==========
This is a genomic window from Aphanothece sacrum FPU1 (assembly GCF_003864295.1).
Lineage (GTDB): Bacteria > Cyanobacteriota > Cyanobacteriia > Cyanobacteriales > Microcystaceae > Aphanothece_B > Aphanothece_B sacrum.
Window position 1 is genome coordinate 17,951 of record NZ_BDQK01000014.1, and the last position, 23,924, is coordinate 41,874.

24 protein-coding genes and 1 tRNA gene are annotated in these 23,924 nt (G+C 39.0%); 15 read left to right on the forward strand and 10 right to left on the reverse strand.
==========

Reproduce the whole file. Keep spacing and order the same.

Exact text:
This is a genomic window from Aphanothece sacrum FPU1 (assembly GCF_003864295.1).
Lineage (GTDB): Bacteria > Cyanobacteriota > Cyanobacteriia > Cyanobacteriales > Microcystaceae > Aphanothece_B > Aphanothece_B sacrum.
Window position 1 is genome coordinate 17,951 of record NZ_BDQK01000014.1, and the last position, 23,924, is coordinate 41,874.

24 protein-coding genes and 1 tRNA gene are annotated in these 23,924 nt (G+C 39.0%); 15 read left to right on the forward strand and 10 right to left on the reverse strand.